skip to content
Law Handbook banner image

Child Support Agreements

Parents can make their own formal agreements about the amount of financial support they provide for their children.

There are two kinds of formal child support agreements:

  • Limited Child Support Agreements; and
  • Binding Child Support Agreements

Child support agreements can include periodic payments, payments to third parties, in-kind payments or lump sum payments. An agreement allows parents some freedom to make arrangements to suit their individual needs. However, the object should always be that the children receive a proper level of financial support from their parents, and agreements should not be used to unfairly take advantage of either party.

For such agreements to be registered with the Department of Human Services – Child Support they must be drawn up strictly in accordance with the child support legislation. Child support agreements can include various types of payments, but DHS-Child Support can only collect periodic payments such as a monthly or weekly rate of child support. The Department cannot enforce any clauses in agreements which relate to payments to third-parties, in-kind payments or lump sum payments.

Parties should be cautious about the duration of an agreement. The longer the period of the agreement, the less likely it will be able to accommodate future changes in the circumstances of the parents or the children in the same way that a formula based assessment can.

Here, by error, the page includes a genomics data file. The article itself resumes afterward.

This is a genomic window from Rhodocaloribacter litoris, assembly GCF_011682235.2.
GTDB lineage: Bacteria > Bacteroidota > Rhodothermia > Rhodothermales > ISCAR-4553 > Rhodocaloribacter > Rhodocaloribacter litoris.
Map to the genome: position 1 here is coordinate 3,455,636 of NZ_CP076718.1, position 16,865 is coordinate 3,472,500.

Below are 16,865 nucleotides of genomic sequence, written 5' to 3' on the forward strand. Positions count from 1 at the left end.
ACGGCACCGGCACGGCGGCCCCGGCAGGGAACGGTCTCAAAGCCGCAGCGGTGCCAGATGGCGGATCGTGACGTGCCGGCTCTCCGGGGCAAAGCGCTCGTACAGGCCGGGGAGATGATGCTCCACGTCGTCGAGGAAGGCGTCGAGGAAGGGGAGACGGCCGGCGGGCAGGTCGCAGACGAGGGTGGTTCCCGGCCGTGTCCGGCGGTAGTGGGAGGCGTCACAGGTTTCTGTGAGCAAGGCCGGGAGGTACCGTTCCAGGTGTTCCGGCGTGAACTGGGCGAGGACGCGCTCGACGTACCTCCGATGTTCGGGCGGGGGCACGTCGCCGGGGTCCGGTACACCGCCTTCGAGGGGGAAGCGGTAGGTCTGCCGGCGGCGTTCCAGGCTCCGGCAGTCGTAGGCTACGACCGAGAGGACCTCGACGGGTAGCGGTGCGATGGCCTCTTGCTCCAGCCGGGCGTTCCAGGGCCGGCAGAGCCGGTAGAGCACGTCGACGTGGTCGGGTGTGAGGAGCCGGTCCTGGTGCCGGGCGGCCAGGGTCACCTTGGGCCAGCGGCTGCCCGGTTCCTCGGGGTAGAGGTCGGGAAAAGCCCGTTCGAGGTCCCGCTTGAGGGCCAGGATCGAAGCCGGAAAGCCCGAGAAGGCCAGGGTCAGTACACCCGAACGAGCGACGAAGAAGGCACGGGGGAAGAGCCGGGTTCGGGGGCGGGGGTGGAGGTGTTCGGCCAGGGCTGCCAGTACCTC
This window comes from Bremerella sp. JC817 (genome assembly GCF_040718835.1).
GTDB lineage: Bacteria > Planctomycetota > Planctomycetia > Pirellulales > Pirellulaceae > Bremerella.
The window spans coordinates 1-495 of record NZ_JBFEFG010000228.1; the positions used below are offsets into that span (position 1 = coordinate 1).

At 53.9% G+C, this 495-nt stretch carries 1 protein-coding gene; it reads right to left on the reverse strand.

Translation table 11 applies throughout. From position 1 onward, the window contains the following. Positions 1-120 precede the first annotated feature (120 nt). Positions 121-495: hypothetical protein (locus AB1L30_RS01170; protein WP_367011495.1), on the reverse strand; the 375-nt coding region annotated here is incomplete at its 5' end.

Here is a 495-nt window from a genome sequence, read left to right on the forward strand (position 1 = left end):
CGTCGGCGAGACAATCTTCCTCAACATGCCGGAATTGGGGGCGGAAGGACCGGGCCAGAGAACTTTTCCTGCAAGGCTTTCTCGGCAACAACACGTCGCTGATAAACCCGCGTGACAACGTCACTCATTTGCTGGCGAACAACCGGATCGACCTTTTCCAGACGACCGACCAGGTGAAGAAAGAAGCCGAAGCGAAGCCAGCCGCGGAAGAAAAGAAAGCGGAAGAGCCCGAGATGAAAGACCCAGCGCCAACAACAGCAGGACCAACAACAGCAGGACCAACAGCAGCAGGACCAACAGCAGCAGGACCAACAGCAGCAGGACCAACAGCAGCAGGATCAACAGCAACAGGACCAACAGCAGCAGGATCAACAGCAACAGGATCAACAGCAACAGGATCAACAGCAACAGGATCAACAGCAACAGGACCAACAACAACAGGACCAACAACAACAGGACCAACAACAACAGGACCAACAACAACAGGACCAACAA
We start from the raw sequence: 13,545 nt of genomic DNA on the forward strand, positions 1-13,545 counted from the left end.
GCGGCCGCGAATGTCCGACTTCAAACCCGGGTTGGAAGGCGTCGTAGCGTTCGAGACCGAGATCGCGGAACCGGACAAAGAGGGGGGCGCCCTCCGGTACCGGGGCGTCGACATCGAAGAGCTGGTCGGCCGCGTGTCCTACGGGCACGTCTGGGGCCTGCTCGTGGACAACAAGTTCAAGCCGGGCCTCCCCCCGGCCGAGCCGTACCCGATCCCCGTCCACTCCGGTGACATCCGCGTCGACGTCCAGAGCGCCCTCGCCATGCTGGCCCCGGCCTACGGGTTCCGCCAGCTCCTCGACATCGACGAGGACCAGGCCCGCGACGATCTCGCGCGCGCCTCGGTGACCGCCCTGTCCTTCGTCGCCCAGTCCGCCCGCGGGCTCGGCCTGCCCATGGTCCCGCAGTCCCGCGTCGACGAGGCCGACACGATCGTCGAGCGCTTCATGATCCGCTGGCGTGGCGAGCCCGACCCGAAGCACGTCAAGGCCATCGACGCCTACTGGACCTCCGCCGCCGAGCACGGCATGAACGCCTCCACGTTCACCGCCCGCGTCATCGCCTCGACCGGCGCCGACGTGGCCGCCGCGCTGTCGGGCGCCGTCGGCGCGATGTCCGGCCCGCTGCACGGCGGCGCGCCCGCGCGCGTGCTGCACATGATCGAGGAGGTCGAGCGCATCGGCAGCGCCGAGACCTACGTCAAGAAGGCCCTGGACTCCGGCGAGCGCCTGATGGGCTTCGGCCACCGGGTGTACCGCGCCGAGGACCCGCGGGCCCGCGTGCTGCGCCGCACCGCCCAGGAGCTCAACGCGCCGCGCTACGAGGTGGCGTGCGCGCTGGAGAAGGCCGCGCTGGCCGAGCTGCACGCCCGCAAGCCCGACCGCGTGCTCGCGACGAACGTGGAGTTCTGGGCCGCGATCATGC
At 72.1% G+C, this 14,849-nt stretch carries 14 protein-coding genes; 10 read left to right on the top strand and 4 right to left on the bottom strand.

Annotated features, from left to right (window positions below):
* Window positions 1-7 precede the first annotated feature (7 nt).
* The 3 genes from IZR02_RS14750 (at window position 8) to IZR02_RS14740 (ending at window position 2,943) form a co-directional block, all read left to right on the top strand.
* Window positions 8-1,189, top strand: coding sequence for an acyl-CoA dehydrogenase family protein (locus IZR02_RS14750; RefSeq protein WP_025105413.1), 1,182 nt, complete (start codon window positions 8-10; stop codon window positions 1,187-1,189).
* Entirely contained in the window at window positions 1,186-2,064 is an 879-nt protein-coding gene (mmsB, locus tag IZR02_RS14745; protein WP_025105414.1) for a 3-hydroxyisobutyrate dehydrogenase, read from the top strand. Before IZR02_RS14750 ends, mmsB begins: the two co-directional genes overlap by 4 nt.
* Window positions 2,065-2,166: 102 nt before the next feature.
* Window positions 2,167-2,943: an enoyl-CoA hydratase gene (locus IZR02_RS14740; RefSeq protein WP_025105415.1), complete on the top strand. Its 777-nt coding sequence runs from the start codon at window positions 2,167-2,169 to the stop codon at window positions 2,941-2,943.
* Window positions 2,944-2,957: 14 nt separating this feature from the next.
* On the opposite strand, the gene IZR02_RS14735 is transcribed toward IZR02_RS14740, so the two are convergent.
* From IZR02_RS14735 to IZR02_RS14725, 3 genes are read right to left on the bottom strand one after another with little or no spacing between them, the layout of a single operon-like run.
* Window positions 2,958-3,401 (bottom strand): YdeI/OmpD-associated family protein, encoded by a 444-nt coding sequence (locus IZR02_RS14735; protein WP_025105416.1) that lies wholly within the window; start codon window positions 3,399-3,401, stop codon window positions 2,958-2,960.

There is also a group of agreements which predate the change to the law on 1 July 2008, and which were ‘transitioned’ to become Binding Child Support Agreements, even though the strict criteria governing new binding agreements were not satisfied. These agreements are known as ‘Transitioned Agreements’.

Child Support Agreements  :  Last Revised: Mon Oct 27th 2014
The content of the Law Handbook is made available as a public service for information purposes only and should not be relied upon as a substitute for legal advice. See Disclaimer for details. For free and confidential legal advice in South Australia call 1300 366 424.